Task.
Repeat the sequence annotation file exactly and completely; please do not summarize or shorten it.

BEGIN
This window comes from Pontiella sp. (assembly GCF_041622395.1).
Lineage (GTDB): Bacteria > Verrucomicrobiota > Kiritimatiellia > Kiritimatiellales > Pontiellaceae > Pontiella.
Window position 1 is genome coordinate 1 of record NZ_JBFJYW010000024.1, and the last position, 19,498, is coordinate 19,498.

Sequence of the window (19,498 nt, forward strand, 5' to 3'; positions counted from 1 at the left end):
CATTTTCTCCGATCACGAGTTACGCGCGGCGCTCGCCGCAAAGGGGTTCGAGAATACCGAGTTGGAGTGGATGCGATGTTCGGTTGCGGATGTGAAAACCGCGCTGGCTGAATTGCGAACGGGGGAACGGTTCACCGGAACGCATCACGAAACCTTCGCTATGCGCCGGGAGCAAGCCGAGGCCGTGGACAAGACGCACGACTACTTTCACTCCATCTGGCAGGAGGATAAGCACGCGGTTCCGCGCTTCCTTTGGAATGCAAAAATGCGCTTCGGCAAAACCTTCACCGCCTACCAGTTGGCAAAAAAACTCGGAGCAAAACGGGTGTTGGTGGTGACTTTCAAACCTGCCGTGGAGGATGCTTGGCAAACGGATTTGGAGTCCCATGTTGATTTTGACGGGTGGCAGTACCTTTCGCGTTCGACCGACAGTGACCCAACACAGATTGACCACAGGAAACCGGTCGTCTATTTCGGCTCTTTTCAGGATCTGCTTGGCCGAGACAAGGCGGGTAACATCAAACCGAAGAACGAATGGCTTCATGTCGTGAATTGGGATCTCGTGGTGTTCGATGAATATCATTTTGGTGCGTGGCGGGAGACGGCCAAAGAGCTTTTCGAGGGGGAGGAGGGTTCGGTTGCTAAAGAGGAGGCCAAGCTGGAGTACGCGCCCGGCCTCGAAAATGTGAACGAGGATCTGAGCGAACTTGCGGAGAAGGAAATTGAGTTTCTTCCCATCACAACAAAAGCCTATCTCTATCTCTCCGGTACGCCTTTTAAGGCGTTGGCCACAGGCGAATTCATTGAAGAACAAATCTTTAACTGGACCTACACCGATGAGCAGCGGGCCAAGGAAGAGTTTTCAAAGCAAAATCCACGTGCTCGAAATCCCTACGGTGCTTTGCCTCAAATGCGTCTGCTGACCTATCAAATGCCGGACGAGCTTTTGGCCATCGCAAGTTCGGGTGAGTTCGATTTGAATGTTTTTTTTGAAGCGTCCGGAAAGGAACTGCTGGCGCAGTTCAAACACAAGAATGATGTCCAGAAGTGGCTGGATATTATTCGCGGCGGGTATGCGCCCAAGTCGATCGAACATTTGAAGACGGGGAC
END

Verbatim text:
This window comes from Pontiella sp. (assembly GCF_041622395.1).
Lineage (GTDB): Bacteria > Verrucomicrobiota > Kiritimatiellia > Kiritimatiellales > Pontiellaceae > Pontiella.
Window position 1 is genome coordinate 1 of record NZ_JBFJYW010000024.1, and the last position, 19,498, is coordinate 19,498.

Sequence of the window (19,498 nt, forward strand, 5' to 3'; positions counted from 1 at the left end):
CATTTTCTCCGATCACGAGTTACGCGCGGCGCTCGCCGCAAAGGGGTTCGAGAATACCGAGTTGGAGTGGATGCGATGTTCGGTTGCGGATGTGAAAACCGCGCTGGCTGAATTGCGAACGGGGGAACGGTTCACCGGAACGCATCACGAAACCTTCGCTATGCGCCGGGAGCAAGCCGAGGCCGTGGACAAGACGCACGACTACTTTCACTCCATCTGGCAGGAGGATAAGCACGCGGTTCCGCGCTTCCTTTGGAATGCAAAAATGCGCTTCGGCAAAACCTTCACCGCCTACCAGTTGGCAAAAAAACTCGGAGCAAAACGGGTGTTGGTGGTGACTTTCAAACCTGCCGTGGAGGATGCTTGGCAAACGGATTTGGAGTCCCATGTTGATTTTGACGGGTGGCAGTACCTTTCGCGTTCGACCGACAGTGACCCAACACAGATTGACCACAGGAAACCGGTCGTCTATTTCGGCTCTTTTCAGGATCTGCTTGGCCGAGACAAGGCGGGTAACATCAAACCGAAGAACGAATGGCTTCATGTCGTGAATTGGGATCTCGTGGTGTTCGATGAATATCATTTTGGTGCGTGGCGGGAGACGGCCAAAGAGCTTTTCGAGGGGGAGGAGGGTTCGGTTGCTAAAGAGGAGGCCAAGCTGGAGTACGCGCCCGGCCTCGAAAATGTGAACGAGGATCTGAGCGAACTTGCGGAGAAGGAAATTGAGTTTCTTCCCATCACAACAAAAGCCTATCTCTATCTCTCCGGTACGCCTTTTAAGGCGTTGGCCACAGGCGAATTCATTGAAGAACAAATCTTTAACTGGACCTACACCGATGAGCAGCGGGCCAAGGAAGAGTTTTCAAAGCAAAATCCACGTGCTCGAAATCCCTACGGTGCTTTGCCTCAAATGCGTCTGCTGACCTATCAAATGCCGGACGAGCTTTTGGCCATCGCAAGTTCGGGTGAGTTCGATTTGAATGTTTTTTTTGAAGCGTCCGGAAAGGAACTGCTGGCGCAGTTCAAACACAAGAATGATGTCCAGAAGTGGCTGGATATTATTCGCGGCGGGTATGCGCCCAAGTCGATCGAACATTTGAAGACGGGGAC